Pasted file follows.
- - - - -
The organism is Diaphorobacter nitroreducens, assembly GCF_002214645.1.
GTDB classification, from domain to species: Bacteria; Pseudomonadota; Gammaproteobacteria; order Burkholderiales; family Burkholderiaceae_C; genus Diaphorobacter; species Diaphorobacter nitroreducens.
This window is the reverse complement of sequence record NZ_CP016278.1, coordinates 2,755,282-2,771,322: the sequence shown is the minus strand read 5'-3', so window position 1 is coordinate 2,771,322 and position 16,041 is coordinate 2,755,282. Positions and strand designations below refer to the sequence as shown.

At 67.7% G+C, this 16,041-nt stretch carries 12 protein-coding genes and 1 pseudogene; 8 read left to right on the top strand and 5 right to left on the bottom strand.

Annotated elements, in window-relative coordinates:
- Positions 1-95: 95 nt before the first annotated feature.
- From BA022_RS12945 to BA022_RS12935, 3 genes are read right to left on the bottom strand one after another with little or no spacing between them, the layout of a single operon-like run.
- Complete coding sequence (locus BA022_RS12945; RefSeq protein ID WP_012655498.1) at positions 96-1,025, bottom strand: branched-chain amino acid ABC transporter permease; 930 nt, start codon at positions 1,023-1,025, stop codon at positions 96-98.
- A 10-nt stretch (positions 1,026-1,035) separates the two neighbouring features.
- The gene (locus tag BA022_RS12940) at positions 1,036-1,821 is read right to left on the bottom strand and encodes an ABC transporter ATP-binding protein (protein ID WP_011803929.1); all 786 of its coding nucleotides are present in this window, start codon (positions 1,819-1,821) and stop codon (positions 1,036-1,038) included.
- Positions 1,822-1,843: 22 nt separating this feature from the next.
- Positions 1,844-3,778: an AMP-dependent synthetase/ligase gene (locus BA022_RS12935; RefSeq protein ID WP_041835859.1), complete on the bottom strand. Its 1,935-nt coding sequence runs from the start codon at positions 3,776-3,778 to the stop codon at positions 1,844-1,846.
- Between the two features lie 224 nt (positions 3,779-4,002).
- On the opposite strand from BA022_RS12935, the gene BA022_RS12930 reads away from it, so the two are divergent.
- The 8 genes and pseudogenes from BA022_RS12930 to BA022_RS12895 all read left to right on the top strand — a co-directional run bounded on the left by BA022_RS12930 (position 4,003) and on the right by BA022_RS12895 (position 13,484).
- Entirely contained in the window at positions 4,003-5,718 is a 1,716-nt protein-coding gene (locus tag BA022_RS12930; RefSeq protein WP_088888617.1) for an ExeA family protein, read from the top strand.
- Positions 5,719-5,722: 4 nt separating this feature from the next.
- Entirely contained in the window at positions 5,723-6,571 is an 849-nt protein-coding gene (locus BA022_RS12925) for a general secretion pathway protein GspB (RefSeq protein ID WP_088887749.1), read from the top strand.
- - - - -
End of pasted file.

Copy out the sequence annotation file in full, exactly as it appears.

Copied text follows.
The organism is Diaphorobacter nitroreducens, assembly GCF_002214645.1.
GTDB classification, from domain to species: Bacteria; Pseudomonadota; Gammaproteobacteria; order Burkholderiales; family Burkholderiaceae_C; genus Diaphorobacter; species Diaphorobacter nitroreducens.
This window is the reverse complement of sequence record NZ_CP016278.1, coordinates 2,755,282-2,771,322: the sequence shown is the minus strand read 5'-3', so window position 1 is coordinate 2,771,322 and position 16,041 is coordinate 2,755,282. Positions and strand designations below refer to the sequence as shown.

At 67.7% G+C, this 16,041-nt stretch carries 12 protein-coding genes and 1 pseudogene; 8 read left to right on the top strand and 5 right to left on the bottom strand.

Annotated elements, in window-relative coordinates:
- Positions 1-95: 95 nt before the first annotated feature.
- From BA022_RS12945 to BA022_RS12935, 3 genes are read right to left on the bottom strand one after another with little or no spacing between them, the layout of a single operon-like run.
- Complete coding sequence (locus BA022_RS12945; RefSeq protein ID WP_012655498.1) at positions 96-1,025, bottom strand: branched-chain amino acid ABC transporter permease; 930 nt, start codon at positions 1,023-1,025, stop codon at positions 96-98.
- A 10-nt stretch (positions 1,026-1,035) separates the two neighbouring features.
- The gene (locus tag BA022_RS12940) at positions 1,036-1,821 is read right to left on the bottom strand and encodes an ABC transporter ATP-binding protein (protein ID WP_011803929.1); all 786 of its coding nucleotides are present in this window, start codon (positions 1,819-1,821) and stop codon (positions 1,036-1,038) included.
- Positions 1,822-1,843: 22 nt separating this feature from the next.
- Positions 1,844-3,778: an AMP-dependent synthetase/ligase gene (locus BA022_RS12935; RefSeq protein ID WP_041835859.1), complete on the bottom strand. Its 1,935-nt coding sequence runs from the start codon at positions 3,776-3,778 to the stop codon at positions 1,844-1,846.
- Between the two features lie 224 nt (positions 3,779-4,002).
- On the opposite strand from BA022_RS12935, the gene BA022_RS12930 reads away from it, so the two are divergent.
- The 8 genes and pseudogenes from BA022_RS12930 to BA022_RS12895 all read left to right on the top strand — a co-directional run bounded on the left by BA022_RS12930 (position 4,003) and on the right by BA022_RS12895 (position 13,484).
- Entirely contained in the window at positions 4,003-5,718 is a 1,716-nt protein-coding gene (locus tag BA022_RS12930; RefSeq protein WP_088888617.1) for an ExeA family protein, read from the top strand.
- Positions 5,719-5,722: 4 nt separating this feature from the next.
- Entirely contained in the window at positions 5,723-6,571 is an 849-nt protein-coding gene (locus BA022_RS12925) for a general secretion pathway protein GspB (RefSeq protein ID WP_088887749.1), read from the top strand.